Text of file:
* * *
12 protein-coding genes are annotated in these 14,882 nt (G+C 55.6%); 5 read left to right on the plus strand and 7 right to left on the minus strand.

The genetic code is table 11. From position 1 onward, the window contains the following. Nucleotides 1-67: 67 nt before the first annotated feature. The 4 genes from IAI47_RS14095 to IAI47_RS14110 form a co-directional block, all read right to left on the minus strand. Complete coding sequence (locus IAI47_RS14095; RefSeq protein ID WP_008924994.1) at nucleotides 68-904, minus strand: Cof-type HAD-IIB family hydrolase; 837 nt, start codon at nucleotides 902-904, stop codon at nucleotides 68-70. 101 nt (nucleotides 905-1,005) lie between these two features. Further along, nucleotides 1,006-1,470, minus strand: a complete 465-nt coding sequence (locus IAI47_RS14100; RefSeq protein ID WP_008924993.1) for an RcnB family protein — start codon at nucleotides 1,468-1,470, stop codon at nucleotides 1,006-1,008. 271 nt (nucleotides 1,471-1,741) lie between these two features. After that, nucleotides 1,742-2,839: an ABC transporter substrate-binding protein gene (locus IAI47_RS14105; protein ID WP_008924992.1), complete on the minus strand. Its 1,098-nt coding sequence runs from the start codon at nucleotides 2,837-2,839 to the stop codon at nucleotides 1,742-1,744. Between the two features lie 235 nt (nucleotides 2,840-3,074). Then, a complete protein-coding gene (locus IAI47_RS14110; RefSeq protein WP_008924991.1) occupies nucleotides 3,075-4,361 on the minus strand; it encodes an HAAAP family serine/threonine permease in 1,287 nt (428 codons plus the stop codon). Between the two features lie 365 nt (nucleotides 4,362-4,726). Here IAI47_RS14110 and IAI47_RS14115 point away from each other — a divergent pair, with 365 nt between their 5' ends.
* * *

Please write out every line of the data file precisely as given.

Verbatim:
12 protein-coding genes are annotated in these 14,882 nt (G+C 55.6%); 5 read left to right on the plus strand and 7 right to left on the minus strand.

The genetic code is table 11. From position 1 onward, the window contains the following. Nucleotides 1-67: 67 nt before the first annotated feature. The 4 genes from IAI47_RS14095 to IAI47_RS14110 form a co-directional block, all read right to left on the minus strand. Complete coding sequence (locus IAI47_RS14095; RefSeq protein ID WP_008924994.1) at nucleotides 68-904, minus strand: Cof-type HAD-IIB family hydrolase; 837 nt, start codon at nucleotides 902-904, stop codon at nucleotides 68-70. 101 nt (nucleotides 905-1,005) lie between these two features. Further along, nucleotides 1,006-1,470, minus strand: a complete 465-nt coding sequence (locus IAI47_RS14100; RefSeq protein ID WP_008924993.1) for an RcnB family protein — start codon at nucleotides 1,468-1,470, stop codon at nucleotides 1,006-1,008. 271 nt (nucleotides 1,471-1,741) lie between these two features. After that, nucleotides 1,742-2,839: an ABC transporter substrate-binding protein gene (locus IAI47_RS14105; protein ID WP_008924992.1), complete on the minus strand. Its 1,098-nt coding sequence runs from the start codon at nucleotides 2,837-2,839 to the stop codon at nucleotides 1,742-1,744. Between the two features lie 235 nt (nucleotides 2,840-3,074). Then, a complete protein-coding gene (locus IAI47_RS14110; RefSeq protein WP_008924991.1) occupies nucleotides 3,075-4,361 on the minus strand; it encodes an HAAAP family serine/threonine permease in 1,287 nt (428 codons plus the stop codon). Between the two features lie 365 nt (nucleotides 4,362-4,726). Here IAI47_RS14110 and IAI47_RS14115 point away from each other — a divergent pair, with 365 nt between their 5' ends.